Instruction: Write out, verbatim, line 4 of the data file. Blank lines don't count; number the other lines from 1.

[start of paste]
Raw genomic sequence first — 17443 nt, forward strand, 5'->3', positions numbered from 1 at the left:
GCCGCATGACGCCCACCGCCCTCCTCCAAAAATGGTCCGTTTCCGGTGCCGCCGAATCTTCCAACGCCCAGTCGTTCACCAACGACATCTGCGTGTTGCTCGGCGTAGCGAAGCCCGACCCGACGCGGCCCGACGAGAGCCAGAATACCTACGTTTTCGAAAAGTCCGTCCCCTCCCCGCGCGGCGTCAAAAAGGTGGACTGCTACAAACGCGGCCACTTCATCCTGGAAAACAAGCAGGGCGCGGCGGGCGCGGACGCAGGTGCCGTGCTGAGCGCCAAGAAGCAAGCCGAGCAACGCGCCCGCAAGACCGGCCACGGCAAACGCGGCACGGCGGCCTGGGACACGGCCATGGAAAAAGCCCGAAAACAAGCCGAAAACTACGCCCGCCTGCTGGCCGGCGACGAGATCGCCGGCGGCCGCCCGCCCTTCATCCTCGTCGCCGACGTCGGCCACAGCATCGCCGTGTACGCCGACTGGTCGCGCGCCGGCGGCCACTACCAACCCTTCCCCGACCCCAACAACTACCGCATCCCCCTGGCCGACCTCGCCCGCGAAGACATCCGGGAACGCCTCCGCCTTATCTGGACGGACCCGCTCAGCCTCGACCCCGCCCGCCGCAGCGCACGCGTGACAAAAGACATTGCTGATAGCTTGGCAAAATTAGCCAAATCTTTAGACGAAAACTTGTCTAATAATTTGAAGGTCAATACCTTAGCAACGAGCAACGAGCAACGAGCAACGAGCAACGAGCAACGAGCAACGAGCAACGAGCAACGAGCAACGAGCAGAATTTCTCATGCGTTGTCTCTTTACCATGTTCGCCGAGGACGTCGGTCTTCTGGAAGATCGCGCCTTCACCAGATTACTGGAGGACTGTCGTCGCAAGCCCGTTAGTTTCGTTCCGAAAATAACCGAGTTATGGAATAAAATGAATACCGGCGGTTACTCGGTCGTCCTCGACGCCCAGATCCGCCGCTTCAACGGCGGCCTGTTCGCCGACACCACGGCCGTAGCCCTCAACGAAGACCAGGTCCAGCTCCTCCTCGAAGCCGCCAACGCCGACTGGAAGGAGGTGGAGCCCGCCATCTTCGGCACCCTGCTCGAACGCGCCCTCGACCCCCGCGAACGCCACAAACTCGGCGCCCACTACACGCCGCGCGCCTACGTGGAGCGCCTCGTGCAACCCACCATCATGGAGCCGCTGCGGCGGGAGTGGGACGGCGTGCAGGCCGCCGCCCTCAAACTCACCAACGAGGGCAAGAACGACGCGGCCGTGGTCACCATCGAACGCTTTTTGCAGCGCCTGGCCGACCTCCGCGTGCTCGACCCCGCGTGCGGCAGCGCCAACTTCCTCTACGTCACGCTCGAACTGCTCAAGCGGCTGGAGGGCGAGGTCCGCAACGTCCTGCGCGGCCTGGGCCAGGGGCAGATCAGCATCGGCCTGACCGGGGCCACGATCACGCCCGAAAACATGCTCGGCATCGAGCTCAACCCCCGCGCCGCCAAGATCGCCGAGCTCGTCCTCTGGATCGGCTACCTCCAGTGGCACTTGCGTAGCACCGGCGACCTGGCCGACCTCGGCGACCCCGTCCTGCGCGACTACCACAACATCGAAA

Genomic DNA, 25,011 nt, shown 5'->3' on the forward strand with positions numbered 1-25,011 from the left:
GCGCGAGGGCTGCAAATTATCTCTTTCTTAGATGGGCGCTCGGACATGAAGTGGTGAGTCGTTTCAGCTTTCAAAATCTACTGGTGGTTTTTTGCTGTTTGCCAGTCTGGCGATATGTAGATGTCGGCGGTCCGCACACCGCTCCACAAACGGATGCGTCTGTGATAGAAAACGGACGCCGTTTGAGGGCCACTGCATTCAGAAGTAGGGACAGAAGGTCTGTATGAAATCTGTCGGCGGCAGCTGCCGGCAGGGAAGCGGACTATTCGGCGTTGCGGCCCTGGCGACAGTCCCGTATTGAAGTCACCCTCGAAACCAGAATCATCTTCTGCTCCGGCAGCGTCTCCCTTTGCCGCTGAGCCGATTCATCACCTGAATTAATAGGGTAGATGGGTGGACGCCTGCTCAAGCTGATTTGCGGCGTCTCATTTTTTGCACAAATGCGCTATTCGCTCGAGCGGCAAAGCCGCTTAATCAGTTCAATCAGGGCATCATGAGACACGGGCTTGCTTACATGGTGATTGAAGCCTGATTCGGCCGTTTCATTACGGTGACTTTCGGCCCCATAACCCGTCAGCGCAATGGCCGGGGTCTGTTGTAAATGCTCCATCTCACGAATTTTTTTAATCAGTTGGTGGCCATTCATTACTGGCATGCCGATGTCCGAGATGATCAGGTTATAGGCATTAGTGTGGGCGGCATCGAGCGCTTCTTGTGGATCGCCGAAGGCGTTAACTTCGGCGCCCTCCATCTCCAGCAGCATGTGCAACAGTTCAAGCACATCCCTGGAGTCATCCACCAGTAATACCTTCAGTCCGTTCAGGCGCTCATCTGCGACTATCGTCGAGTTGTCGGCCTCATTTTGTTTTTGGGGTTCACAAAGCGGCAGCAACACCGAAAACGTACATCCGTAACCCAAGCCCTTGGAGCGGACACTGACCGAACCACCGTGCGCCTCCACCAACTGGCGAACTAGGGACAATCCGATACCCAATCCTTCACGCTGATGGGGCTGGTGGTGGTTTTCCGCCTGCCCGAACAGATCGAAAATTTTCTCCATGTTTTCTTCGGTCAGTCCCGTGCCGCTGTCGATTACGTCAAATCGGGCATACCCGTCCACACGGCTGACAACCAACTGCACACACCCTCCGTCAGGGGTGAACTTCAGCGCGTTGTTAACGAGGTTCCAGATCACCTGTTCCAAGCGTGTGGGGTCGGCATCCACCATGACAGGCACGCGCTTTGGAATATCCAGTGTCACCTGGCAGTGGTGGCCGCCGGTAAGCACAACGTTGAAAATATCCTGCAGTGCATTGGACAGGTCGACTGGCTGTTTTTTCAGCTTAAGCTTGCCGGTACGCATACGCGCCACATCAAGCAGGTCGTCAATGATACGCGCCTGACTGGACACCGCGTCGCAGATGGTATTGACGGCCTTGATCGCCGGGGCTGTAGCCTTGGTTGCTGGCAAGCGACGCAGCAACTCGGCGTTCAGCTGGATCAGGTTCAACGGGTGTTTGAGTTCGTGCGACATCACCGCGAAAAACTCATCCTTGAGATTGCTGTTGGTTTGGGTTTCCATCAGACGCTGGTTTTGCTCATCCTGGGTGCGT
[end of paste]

GCGCGAGGGCTGCAAATTATCTCTTTCTTAGATGGGCGCTCGGACATGAAGTGGTGAGTCGTTTCAGCTTTCAAAATCTACTGGTGGTTTTTTGCTGTTTGCCAGTCTGGCGATATGTAGATGTCGGCGGTCCGCACACCGCTCCACAAACGGATGCGTCTGTGATAGAAAACGGACGCCGTTTGAGGGCCACTGCATTCAGAAGTAGGGACAGAAGGTCTGTATGAAATCTGTCGGCGGCAGCTGCCGGCAGGGAAGCGGACTATTCGGCGTTGCGGCCCTGGCGACAGTCCCGTATTGAAGTCACCCTCGAAACCAGAATCATCTTCTGCTCCGGCAGCGTCTCCCTTTGCCGCTGAGCCGATTCATCACCTGAATTAATAGGGTAGATGGGTGGACGCCTGCTCAAGCTGATTTGCGGCGTCTCATTTTTTGCACAAATGCGCTATTCGCTCGAGCGGCAAAGCCGCTTAATCAGTTCAATCAGGGCATCATGAGACACGGGCTTGCTTACATGGTGATTGAAGCCTGATTCGGCCGTTTCATTACGGTGACTTTCGGCCCCATAACCCGTCAGCGCAATGGCCGGGGTCTGTTGTAAATGCTCCATCTCACGAATTTTTTTAATCAGTTGGTGGCCATTCATTACTGGCATGCCGATGTCCGAGATGATCAGGTTATAGGCATTAGTGTGGGCGGCATCGAGCGCTTCTTGTGGATCGCCGAAGGCGTTAACTTCGGCGCCCTCCATCTCCAGCAGCATGTGCAACAGTTCAAGCACATCCCTGGAGTCATCCACCAGTAATACCTTCAGTCCGTTCAGGCGCTCATCTGCGACTATCGTCGAGTTGTCGGCCTCATTTTGTTTTTGGGGTTCACAAAGCGGCAGCAACACCGAAAACGTACATCCGTAACCCAAGCCCTTGGAGCGGACACTGACCGAACCACCGTGCGCCTCCACCAACTGGCGAACTAGGGACAATCCGATACCCAATCCTTCACGCTGATGGGGCTGGTGGTGGTTTTCCGCCTGCCCGAACAGATCGAAAATTTTCTCCATGTTTTCTTCGGTCAGTCCCGTGCCGCTGTCGATTACGTCAAATCGGGCATACCCGTCCACACGGCTGACAACCAACTGCACACACCCTCCGTCAGGGGTGAACTTCAGCGCGTTGTTAACGAGGTTCCAGATCACCTGTTCCAAGCGTGTGGGGTCGGCATCCACCATGACAGGCACGCGCTTTGGAATATCCAGTGTCACCTGGCAGTGGTGGCCGCCGGTAAGCACAACGTTGAAAATATCCTGCAGTGCATTGGACAGGTCGACTGGCTGTTTTTTCAGCTTAAGCTTGCCGGTACGCATACGCGCCACATCAAGCAGGTCGTCAATGATACGCGCCTGACTGGACACCGCGTCGCAGATGGTATTGACGGCCTTGATCGCCGGGGCTGTAGCCTTGGTTGCTGGCAAGCGACGCAGCAACTCGGCGTTCAGCTGGATCAGGTTCAACGGGTGTTTGAGTTCGTGCGACATCACCGCGAAAAACTCATCCTTGAGATTGCTGTTGGTTTGGGTTTCCATCAGACGCTGGTTTTGCTCATCCTGGGTGCGT